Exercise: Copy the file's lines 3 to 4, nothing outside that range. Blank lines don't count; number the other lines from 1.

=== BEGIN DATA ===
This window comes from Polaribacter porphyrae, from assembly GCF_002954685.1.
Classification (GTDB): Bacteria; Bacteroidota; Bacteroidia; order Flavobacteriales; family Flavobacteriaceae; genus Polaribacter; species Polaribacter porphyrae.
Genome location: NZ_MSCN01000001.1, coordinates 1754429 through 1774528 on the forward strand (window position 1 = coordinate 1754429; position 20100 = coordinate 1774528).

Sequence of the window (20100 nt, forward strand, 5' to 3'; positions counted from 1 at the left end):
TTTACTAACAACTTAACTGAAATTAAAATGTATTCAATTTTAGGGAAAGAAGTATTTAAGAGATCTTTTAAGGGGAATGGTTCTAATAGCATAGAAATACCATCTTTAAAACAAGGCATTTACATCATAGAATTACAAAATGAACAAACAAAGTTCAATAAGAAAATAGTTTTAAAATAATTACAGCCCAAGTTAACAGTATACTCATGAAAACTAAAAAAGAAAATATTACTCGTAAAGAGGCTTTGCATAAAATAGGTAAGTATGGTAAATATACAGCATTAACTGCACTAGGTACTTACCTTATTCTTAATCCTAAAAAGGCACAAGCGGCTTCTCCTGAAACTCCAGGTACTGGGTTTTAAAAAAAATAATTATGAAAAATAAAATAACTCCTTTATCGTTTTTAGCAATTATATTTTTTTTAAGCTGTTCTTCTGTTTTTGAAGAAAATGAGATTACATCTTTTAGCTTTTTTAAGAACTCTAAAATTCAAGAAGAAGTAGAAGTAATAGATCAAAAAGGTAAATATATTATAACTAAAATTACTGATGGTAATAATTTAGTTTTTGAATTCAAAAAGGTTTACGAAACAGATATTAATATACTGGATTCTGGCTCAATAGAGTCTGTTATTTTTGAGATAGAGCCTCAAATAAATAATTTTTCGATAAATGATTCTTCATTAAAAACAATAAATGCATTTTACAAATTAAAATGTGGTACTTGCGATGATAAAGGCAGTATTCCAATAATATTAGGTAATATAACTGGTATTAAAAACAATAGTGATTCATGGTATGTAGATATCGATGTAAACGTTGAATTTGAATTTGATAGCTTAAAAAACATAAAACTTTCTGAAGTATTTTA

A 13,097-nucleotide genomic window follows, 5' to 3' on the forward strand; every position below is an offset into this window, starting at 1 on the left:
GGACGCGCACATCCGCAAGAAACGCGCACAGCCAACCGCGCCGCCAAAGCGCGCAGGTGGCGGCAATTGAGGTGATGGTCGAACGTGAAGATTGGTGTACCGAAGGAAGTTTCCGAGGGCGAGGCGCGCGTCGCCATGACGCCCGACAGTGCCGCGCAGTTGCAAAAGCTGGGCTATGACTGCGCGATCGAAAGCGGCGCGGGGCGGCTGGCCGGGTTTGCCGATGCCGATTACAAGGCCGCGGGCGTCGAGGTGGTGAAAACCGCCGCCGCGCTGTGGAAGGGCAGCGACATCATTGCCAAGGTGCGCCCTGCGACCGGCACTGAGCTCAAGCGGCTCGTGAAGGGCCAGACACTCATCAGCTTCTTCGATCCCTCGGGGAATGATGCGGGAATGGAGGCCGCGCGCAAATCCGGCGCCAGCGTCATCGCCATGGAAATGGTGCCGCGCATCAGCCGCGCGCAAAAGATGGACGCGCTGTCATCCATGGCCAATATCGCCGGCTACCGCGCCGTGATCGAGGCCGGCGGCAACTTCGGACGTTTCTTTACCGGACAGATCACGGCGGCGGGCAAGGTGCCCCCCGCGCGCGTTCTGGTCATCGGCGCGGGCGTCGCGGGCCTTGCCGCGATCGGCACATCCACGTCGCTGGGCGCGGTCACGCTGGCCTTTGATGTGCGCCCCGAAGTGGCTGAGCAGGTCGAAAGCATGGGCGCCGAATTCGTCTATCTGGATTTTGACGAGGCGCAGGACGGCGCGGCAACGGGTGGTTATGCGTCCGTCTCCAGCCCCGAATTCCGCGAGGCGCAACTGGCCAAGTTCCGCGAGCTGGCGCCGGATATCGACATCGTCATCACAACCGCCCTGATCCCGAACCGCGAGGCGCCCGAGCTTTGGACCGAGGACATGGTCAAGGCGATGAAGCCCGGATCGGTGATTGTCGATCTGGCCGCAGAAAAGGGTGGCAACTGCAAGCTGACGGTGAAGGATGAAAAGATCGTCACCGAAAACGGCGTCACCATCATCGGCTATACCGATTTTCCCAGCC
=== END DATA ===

Genome location: NZ_MSCN01000001.1, coordinates 1754429 through 1774528 on the forward strand (window position 1 = coordinate 1754429; position 20100 = coordinate 1774528).

Sequence of the window (20100 nt, forward strand, 5' to 3'; positions counted from 1 at the left end):